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A New Home For An Old Friend

By Brian Sherman, The Island Eye News Managing Editor

Engine 1202 left for The Bahamas on Aug. 6. (Photo by Andy Benke).

It’s been 31 years since Hurricane Hugo rushed ashore along the Carolina coast, but the natural catastrophe was still fresh in the minds of Sullivan’s Island Fire Chief Anthony Stith and staff and volunteers who lived through the chaos and destruction caused by the huge and powerful storm.

That’s why officials of Sullivan’s Island had no problem helping out a small town in the Bahamas that suffered a similar fate.

After the town purchased a new pumper truck, the Fire Department decided the right thing to do would be to donate its retired truck to an agency in need of old but still serviceable firefighting equipment. After some research, with the help of State Sen. Sandy Senn, they determined that Treasure Cay Emergency Services could probably put Engine 1202 to good use. A parcel of land connected to Great Abaco Island in the Bahamas, Treasure Cay was devasted by Hurricane Dorian in 2019.

At a meeting in June, The Sullivan’s Island Town Council voted to donate the equipment that had served the island for 22 years, and Senn and Town

Administrator Andy Benke arranged transportation to Treasure Cay. On Aug. 6, Engine 1202 left Sullivan’s Island for its new home.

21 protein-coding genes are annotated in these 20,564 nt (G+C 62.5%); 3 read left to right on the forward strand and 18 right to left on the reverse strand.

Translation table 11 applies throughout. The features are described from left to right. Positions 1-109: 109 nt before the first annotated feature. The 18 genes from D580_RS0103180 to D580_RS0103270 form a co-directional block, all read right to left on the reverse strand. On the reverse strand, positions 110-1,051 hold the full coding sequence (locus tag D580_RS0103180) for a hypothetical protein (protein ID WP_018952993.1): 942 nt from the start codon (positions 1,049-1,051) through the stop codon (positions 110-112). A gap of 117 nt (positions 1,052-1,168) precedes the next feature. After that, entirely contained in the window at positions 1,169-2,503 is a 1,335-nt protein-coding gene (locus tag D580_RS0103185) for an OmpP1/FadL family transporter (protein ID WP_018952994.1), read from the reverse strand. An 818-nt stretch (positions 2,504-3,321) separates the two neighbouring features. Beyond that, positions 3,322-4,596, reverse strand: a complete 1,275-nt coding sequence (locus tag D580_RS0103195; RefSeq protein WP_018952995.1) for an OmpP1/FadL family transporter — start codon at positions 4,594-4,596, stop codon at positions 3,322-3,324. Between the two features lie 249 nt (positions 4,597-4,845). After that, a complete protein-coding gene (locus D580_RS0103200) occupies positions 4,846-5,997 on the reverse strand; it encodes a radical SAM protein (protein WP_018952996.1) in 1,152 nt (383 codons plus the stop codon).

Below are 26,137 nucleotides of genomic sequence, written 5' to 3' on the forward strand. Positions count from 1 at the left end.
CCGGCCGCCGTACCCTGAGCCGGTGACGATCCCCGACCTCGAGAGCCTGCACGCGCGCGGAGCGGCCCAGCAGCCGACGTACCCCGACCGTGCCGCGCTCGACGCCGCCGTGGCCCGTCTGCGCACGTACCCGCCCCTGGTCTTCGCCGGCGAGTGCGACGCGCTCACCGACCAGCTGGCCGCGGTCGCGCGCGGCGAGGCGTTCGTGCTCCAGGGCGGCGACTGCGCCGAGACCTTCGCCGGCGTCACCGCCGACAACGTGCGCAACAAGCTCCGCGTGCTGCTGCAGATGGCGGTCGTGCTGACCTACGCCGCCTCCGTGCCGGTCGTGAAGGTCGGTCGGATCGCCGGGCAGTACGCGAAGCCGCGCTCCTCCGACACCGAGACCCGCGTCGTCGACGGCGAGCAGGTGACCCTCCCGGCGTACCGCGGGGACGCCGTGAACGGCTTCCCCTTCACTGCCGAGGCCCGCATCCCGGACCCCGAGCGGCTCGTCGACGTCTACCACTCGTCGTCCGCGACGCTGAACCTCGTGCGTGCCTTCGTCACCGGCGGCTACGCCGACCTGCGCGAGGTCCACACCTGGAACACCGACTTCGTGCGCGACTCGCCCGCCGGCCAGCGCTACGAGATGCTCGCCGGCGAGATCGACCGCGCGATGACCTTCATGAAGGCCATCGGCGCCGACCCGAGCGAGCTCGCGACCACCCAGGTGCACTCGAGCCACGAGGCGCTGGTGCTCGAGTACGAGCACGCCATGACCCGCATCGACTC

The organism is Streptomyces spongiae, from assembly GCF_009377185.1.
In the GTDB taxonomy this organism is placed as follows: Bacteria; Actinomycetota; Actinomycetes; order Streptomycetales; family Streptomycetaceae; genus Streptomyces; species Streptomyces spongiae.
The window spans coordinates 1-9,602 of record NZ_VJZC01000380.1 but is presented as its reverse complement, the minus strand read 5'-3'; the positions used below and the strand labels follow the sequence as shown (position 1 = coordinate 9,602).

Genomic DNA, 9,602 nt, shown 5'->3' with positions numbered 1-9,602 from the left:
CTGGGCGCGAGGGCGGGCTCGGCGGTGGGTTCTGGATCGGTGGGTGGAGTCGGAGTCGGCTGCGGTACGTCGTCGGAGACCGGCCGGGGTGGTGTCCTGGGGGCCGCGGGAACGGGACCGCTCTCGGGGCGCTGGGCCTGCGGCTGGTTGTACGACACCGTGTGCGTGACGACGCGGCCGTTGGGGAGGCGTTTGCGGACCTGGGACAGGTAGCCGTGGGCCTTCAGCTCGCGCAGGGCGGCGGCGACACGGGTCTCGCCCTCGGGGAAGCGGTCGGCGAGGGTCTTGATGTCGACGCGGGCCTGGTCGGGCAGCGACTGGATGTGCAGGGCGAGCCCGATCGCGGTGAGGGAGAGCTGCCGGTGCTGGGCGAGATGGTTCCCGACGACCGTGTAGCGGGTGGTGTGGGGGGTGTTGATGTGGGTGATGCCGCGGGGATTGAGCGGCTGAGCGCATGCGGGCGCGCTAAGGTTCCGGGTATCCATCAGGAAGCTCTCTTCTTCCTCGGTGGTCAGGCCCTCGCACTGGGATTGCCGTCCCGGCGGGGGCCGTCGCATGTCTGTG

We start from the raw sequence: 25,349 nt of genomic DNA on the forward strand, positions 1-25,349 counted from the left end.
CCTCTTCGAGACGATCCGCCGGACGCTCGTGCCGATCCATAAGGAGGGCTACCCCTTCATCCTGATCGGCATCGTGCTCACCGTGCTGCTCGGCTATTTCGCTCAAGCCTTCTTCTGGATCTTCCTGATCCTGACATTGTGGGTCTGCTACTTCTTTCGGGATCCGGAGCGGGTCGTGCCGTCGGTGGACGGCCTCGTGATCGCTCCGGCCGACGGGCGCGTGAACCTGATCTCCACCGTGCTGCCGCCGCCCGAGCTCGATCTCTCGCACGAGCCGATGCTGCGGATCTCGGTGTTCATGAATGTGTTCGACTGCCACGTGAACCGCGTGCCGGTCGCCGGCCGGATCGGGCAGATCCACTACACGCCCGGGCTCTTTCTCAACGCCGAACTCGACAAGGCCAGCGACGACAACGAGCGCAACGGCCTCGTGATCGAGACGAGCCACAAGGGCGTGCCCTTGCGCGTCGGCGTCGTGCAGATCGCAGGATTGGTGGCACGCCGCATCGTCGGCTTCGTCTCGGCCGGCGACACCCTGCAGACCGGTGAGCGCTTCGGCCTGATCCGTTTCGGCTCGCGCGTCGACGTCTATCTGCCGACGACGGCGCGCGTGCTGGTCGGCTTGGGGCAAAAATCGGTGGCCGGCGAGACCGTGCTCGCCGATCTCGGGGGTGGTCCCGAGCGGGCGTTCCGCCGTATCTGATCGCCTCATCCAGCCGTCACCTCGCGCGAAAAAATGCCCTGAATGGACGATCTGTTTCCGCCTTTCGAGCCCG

According to a letter from Tom Wheeler, managing director of the Treasure Cay Emergency Services Organization, “… Treasure Cay was devastated by Hurricane Dorian and all equipment was badly compromised, limiting our ability to respond to any emergency. … We have reviewed the information on your apparatus and believe it to be in good condition and ideal for service in hard to get to areas of our community with very narrow streets.”

“When we were hit so hard by Hugo, we were graced with the kindness of strangers in a number of different ways,” Sullivan’s Island Mayor Pat O’Neil commented. “Whenever we have an opportunity to reciprocate, we like to do that when we can. In this case, the stars all lined up perfectly. Sen. Senn was very aware of the need down in the Bahamas, and we were happy we were able to do this little thing for those folks who are really having a hard time climbing back.”

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